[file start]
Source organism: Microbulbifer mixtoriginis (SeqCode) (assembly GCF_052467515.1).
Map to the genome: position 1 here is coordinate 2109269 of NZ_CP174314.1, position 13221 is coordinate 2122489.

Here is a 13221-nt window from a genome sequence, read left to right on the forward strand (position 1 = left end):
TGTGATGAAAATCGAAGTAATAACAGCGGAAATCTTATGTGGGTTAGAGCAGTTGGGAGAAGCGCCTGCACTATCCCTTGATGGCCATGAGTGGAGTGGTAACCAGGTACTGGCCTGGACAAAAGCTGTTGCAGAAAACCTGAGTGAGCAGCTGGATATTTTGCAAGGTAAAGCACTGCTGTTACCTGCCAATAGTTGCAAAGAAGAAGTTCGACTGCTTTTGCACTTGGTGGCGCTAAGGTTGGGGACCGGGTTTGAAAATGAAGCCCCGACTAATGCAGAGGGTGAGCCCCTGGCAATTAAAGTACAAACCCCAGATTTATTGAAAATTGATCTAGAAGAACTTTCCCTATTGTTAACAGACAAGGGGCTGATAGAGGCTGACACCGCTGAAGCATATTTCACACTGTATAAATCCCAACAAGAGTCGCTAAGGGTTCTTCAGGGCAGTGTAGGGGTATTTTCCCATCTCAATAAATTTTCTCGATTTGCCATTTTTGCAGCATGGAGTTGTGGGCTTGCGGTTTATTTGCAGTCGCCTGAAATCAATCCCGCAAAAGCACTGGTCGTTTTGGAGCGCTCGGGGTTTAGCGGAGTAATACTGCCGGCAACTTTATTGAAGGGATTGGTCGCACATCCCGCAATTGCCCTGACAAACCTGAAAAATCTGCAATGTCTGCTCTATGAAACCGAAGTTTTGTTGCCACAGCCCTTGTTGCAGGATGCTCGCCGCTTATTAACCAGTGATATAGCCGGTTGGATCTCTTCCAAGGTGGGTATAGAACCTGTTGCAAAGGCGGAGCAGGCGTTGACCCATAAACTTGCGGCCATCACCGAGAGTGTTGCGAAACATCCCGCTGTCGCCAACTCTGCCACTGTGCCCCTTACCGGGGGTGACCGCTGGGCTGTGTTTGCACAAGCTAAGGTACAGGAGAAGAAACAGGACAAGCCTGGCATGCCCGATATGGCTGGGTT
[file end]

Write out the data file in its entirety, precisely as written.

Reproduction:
Source organism: Microbulbifer mixtoriginis (SeqCode) (assembly GCF_052467515.1).
Map to the genome: position 1 here is coordinate 2109269 of NZ_CP174314.1, position 13221 is coordinate 2122489.

Here is a 13221-nt window from a genome sequence, read left to right on the forward strand (position 1 = left end):
TGTGATGAAAATCGAAGTAATAACAGCGGAAATCTTATGTGGGTTAGAGCAGTTGGGAGAAGCGCCTGCACTATCCCTTGATGGCCATGAGTGGAGTGGTAACCAGGTACTGGCCTGGACAAAAGCTGTTGCAGAAAACCTGAGTGAGCAGCTGGATATTTTGCAAGGTAAAGCACTGCTGTTACCTGCCAATAGTTGCAAAGAAGAAGTTCGACTGCTTTTGCACTTGGTGGCGCTAAGGTTGGGGACCGGGTTTGAAAATGAAGCCCCGACTAATGCAGAGGGTGAGCCCCTGGCAATTAAAGTACAAACCCCAGATTTATTGAAAATTGATCTAGAAGAACTTTCCCTATTGTTAACAGACAAGGGGCTGATAGAGGCTGACACCGCTGAAGCATATTTCACACTGTATAAATCCCAACAAGAGTCGCTAAGGGTTCTTCAGGGCAGTGTAGGGGTATTTTCCCATCTCAATAAATTTTCTCGATTTGCCATTTTTGCAGCATGGAGTTGTGGGCTTGCGGTTTATTTGCAGTCGCCTGAAATCAATCCCGCAAAAGCACTGGTCGTTTTGGAGCGCTCGGGGTTTAGCGGAGTAATACTGCCGGCAACTTTATTGAAGGGATTGGTCGCACATCCCGCAATTGCCCTGACAAACCTGAAAAATCTGCAATGTCTGCTCTATGAAACCGAAGTTTTGTTGCCACAGCCCTTGTTGCAGGATGCTCGCCGCTTATTAACCAGTGATATAGCCGGTTGGATCTCTTCCAAGGTGGGTATAGAACCTGTTGCAAAGGCGGAGCAGGCGTTGACCCATAAACTTGCGGCCATCACCGAGAGTGTTGCGAAACATCCCGCTGTCGCCAACTCTGCCACTGTGCCCCTTACCGGGGGTGACCGCTGGGCTGTGTTTGCACAAGCTAAGGTACAGGAGAAGAAACAGGACAAGCCTGGCATGCCCGATATGGCTGGGTT